Please take some time to watch this incredible piece of performance art. On Saturday, February 10, 2001, in Denton, Texas, a group of friends held a garage sale where all of the (absurd) prices were determined by “The Price Master“, a mysterious masked figure on a tiny stage.
This review on Letterboxd describe this little gem really well (via BroBible):
Very surreal and very unnerving little piece of public access gold focused on a stoop sale as performance art in Denton, Texas, around 2001. My friend texted me the link and said “If you have five minutes, check this out,” and I ended up watching all 30 minutes of it. Shot on a handheld video camera, vérité style, it documents unsuspecting customers finding themselves at a stoop sale in which nothing is labeled with a price and a strange figure, the Pricemaster, dictates outrageous prices for everything when inquired. “Five… HUNDRED THOUSAND DOLLARS!”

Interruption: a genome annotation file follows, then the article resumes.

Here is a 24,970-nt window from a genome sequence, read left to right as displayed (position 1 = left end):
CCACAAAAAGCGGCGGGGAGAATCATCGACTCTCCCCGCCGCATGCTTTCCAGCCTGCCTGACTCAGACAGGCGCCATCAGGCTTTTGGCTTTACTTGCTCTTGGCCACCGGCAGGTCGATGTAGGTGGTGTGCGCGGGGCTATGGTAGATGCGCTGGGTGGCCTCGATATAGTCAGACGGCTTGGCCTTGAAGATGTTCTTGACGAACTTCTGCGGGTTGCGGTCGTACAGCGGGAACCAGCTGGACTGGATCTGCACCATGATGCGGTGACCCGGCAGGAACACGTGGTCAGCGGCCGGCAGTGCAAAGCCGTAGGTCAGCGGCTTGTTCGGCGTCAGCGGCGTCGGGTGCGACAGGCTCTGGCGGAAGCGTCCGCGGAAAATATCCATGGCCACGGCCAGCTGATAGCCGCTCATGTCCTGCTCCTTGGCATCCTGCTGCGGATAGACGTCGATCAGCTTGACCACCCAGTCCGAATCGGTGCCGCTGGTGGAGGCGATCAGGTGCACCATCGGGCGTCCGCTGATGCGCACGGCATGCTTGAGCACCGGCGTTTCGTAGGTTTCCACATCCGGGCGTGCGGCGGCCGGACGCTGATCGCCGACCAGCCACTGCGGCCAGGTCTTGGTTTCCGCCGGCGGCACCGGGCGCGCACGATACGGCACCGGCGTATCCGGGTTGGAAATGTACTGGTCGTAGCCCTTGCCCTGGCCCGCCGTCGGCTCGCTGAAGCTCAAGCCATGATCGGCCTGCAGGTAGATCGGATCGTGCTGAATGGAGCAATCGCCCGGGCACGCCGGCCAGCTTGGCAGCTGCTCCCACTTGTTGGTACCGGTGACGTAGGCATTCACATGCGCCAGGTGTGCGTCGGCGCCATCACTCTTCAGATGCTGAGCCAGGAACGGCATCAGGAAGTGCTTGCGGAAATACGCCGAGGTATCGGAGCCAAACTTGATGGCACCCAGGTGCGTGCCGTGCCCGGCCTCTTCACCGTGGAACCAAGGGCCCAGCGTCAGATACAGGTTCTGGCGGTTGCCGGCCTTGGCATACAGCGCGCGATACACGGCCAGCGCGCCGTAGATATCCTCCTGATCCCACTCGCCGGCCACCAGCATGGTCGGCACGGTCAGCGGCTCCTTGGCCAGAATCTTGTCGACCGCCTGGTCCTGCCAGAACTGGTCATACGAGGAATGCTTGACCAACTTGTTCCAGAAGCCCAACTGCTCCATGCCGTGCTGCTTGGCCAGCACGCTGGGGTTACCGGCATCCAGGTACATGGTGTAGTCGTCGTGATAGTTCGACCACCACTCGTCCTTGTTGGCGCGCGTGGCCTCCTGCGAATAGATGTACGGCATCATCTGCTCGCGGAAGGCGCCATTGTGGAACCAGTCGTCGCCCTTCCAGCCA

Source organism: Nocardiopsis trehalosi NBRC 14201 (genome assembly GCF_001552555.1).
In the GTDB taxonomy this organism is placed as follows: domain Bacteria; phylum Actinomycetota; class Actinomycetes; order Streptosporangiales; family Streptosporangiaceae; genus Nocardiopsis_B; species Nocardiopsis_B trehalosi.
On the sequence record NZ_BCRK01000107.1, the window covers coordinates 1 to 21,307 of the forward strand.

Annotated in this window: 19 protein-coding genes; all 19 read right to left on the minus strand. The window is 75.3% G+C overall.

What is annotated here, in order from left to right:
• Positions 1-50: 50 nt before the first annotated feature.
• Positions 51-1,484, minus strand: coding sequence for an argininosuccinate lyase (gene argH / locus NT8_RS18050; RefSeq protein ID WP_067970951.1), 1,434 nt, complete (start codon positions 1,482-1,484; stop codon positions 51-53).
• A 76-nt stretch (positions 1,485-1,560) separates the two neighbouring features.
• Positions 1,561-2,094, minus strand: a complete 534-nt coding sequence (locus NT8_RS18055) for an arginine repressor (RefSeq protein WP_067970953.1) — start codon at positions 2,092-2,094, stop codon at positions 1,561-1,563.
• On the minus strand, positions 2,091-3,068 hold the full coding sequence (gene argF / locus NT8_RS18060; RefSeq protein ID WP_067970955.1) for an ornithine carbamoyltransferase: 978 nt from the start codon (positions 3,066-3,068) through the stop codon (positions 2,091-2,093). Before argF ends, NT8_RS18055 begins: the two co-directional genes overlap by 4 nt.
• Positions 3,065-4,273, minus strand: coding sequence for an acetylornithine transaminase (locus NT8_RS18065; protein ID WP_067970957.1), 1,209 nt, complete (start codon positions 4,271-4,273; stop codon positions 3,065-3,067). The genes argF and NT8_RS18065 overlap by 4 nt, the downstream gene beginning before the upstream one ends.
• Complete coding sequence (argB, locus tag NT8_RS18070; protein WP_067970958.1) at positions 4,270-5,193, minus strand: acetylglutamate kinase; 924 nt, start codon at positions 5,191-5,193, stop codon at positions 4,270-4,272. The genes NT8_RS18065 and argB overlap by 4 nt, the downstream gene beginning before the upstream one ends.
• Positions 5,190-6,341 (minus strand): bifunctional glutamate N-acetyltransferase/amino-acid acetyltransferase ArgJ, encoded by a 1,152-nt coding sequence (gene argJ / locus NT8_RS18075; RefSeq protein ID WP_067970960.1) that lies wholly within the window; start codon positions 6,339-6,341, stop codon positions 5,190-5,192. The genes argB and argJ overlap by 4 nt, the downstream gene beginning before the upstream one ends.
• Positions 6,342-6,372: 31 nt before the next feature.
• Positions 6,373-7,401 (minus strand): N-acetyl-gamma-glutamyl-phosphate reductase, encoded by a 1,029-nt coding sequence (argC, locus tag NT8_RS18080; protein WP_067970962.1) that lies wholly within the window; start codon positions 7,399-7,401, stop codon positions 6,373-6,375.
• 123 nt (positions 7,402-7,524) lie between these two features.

I also appreciated the Marshall McLuhan‘s quotes at the beginning:
“Environments are not passive wrappings, but are, rather, active processes which are invisible. The groundrules, pervasive structure, and over-all patterns of environments elude easy perception. Anti-environments, or counter situations made by artists, provide means of direct attention and enable us to see and understand more clearly.”
“Humor as a system of communications and as a probe of our environment–of what’s really going on–affords us our most appealing anti-environmental tool. It does not deal in theory, but in immediate experience, and is often the best guide to changing perceptions.”
[thanks Claudio for pointing me to this video]